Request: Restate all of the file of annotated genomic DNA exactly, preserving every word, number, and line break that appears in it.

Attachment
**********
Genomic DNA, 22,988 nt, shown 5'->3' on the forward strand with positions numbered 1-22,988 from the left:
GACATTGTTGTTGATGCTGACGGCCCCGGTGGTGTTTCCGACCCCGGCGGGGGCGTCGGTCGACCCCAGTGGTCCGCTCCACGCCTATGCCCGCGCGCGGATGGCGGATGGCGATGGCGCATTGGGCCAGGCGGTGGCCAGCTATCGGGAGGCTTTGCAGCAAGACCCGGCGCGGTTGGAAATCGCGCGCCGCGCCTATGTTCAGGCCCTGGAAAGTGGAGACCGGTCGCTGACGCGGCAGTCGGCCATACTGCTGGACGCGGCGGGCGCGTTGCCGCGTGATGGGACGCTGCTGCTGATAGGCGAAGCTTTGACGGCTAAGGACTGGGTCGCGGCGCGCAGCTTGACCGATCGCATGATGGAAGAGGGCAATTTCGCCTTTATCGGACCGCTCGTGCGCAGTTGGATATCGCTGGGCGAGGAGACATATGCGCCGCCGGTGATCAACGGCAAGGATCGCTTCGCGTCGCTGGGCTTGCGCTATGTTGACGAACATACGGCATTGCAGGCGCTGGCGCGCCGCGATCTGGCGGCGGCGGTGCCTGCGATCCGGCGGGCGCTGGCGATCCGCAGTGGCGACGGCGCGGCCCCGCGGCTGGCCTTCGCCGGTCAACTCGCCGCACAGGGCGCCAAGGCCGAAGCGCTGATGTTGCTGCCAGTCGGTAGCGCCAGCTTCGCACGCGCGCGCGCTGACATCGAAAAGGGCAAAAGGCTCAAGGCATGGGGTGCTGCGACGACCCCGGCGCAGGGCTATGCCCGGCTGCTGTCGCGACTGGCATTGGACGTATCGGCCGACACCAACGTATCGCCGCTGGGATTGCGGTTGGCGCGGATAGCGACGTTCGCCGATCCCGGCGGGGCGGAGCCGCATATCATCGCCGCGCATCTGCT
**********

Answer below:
Genomic DNA, 22,988 nt, shown 5'->3' on the forward strand with positions numbered 1-22,988 from the left:
GACATTGTTGTTGATGCTGACGGCCCCGGTGGTGTTTCCGACCCCGGCGGGGGCGTCGGTCGACCCCAGTGGTCCGCTCCACGCCTATGCCCGCGCGCGGATGGCGGATGGCGATGGCGCATTGGGCCAGGCGGTGGCCAGCTATCGGGAGGCTTTGCAGCAAGACCCGGCGCGGTTGGAAATCGCGCGCCGCGCCTATGTTCAGGCCCTGGAAAGTGGAGACCGGTCGCTGACGCGGCAGTCGGCCATACTGCTGGACGCGGCGGGCGCGTTGCCGCGTGATGGGACGCTGCTGCTGATAGGCGAAGCTTTGACGGCTAAGGACTGGGTCGCGGCGCGCAGCTTGACCGATCGCATGATGGAAGAGGGCAATTTCGCCTTTATCGGACCGCTCGTGCGCAGTTGGATATCGCTGGGCGAGGAGACATATGCGCCGCCGGTGATCAACGGCAAGGATCGCTTCGCGTCGCTGGGCTTGCGCTATGTTGACGAACATACGGCATTGCAGGCGCTGGCGCGCCGCGATCTGGCGGCGGCGGTGCCTGCGATCCGGCGGGCGCTGGCGATCCGCAGTGGCGACGGCGCGGCCCCGCGGCTGGCCTTCGCCGGTCAACTCGCCGCACAGGGCGCCAAGGCCGAAGCGCTGATGTTGCTGCCAGTCGGTAGCGCCAGCTTCGCACGCGCGCGCGCTGACATCGAAAAGGGCAAAAGGCTCAAGGCATGGGGTGCTGCGACGACCCCGGCGCAGGGCTATGCCCGGCTGCTGTCGCGACTGGCATTGGACGTATCGGCCGACACCAACGTATCGCCGCTGGGATTGCGGTTGGCGCGGATAGCGACGTTCGCCGATCCCGGCGGGGCGGAGCCGCATATCATCGCCGCGCATCTGCT